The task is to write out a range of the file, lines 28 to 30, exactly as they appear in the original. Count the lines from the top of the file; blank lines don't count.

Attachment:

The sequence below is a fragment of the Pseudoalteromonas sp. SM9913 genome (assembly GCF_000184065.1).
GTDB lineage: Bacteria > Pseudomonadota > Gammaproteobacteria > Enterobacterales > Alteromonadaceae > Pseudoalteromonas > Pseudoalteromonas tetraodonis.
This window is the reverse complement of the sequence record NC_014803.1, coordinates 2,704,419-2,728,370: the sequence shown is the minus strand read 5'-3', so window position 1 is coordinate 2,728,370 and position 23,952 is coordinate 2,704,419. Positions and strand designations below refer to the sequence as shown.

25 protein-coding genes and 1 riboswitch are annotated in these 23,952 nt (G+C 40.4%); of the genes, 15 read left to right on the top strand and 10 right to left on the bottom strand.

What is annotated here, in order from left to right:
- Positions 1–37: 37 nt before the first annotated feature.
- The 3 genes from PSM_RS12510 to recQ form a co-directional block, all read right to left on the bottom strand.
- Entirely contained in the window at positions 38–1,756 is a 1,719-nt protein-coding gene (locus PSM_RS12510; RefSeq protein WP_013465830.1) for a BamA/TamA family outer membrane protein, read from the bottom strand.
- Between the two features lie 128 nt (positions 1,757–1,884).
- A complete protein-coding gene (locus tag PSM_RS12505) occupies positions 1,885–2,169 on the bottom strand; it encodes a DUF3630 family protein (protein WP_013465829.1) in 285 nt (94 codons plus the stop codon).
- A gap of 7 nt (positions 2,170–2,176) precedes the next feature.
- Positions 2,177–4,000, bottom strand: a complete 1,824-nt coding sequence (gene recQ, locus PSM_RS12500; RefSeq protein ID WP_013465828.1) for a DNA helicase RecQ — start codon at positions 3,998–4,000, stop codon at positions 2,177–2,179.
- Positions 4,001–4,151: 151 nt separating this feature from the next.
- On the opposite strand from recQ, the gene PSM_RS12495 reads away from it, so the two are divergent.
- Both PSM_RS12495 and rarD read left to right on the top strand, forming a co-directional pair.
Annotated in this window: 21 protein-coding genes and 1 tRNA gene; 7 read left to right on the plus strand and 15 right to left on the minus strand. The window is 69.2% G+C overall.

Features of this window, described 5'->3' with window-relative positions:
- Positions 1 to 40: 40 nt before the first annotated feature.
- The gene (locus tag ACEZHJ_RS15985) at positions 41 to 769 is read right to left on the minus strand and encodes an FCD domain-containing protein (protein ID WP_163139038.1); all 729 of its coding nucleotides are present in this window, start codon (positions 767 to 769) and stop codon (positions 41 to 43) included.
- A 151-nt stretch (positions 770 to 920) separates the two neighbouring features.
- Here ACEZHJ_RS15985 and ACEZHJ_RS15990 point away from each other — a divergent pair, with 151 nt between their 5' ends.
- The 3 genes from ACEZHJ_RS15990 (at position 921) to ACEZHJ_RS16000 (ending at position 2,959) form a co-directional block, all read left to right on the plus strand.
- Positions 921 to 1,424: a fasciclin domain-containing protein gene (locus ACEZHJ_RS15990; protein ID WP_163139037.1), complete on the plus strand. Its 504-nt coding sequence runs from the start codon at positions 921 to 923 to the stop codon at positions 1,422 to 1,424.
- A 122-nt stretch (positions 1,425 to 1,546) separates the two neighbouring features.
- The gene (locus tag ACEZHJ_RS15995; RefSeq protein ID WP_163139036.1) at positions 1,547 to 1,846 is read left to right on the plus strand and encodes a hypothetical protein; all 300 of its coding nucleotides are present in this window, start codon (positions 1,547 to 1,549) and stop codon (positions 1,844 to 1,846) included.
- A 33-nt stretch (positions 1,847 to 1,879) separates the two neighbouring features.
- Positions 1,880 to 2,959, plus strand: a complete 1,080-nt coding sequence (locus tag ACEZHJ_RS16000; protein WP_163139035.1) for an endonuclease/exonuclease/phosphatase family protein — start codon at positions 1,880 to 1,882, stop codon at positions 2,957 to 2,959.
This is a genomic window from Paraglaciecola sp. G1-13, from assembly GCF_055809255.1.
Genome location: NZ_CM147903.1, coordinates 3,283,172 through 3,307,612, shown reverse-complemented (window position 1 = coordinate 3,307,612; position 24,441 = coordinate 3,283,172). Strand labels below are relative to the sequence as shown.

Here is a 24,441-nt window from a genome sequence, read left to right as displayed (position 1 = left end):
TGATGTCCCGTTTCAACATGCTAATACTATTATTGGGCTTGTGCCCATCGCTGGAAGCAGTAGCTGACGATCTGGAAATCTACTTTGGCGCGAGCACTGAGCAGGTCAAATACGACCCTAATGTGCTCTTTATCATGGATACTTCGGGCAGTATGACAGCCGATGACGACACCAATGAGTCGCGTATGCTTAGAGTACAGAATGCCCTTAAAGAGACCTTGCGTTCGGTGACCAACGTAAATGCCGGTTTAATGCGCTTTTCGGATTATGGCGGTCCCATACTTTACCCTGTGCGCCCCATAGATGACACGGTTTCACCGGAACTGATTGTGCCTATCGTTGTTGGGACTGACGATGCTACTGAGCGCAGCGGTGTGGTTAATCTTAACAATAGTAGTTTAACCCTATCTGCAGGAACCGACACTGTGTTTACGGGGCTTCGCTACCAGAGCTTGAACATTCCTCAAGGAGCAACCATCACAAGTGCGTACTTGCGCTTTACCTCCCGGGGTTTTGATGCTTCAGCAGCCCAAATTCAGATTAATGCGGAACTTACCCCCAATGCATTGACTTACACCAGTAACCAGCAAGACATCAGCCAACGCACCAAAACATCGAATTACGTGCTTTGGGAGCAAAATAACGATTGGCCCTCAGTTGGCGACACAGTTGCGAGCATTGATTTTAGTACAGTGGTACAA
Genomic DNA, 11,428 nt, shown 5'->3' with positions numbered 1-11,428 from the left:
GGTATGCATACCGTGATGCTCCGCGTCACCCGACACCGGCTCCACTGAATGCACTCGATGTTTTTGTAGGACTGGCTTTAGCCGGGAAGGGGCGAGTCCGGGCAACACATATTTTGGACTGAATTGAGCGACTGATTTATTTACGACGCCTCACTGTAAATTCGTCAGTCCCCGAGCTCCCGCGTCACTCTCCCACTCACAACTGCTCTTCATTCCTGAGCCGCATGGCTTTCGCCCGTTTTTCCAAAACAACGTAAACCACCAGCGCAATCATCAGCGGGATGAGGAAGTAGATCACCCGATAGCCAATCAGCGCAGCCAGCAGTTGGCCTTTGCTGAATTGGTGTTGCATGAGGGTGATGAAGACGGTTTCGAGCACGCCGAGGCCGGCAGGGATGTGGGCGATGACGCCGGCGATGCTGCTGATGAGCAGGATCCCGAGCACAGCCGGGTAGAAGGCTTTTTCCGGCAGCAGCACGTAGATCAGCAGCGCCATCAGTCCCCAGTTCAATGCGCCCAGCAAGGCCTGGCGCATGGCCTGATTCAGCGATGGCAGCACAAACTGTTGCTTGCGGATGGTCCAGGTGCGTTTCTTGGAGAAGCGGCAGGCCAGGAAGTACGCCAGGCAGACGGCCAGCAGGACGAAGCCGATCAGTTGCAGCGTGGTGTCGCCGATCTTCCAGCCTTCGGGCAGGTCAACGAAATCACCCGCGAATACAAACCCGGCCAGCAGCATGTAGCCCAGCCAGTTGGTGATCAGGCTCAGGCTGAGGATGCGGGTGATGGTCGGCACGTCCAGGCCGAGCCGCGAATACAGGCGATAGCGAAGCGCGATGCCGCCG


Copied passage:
This is a genomic window from Paraglaciecola sp. G1-13, from assembly GCF_055809255.1.
Genome location: NZ_CM147903.1, coordinates 3,283,172 through 3,307,612, shown reverse-complemented (window position 1 = coordinate 3,307,612; position 24,441 = coordinate 3,283,172). Strand labels below are relative to the sequence as shown.

Here is a 24,441-nt window from a genome sequence, read left to right as displayed (position 1 = left end):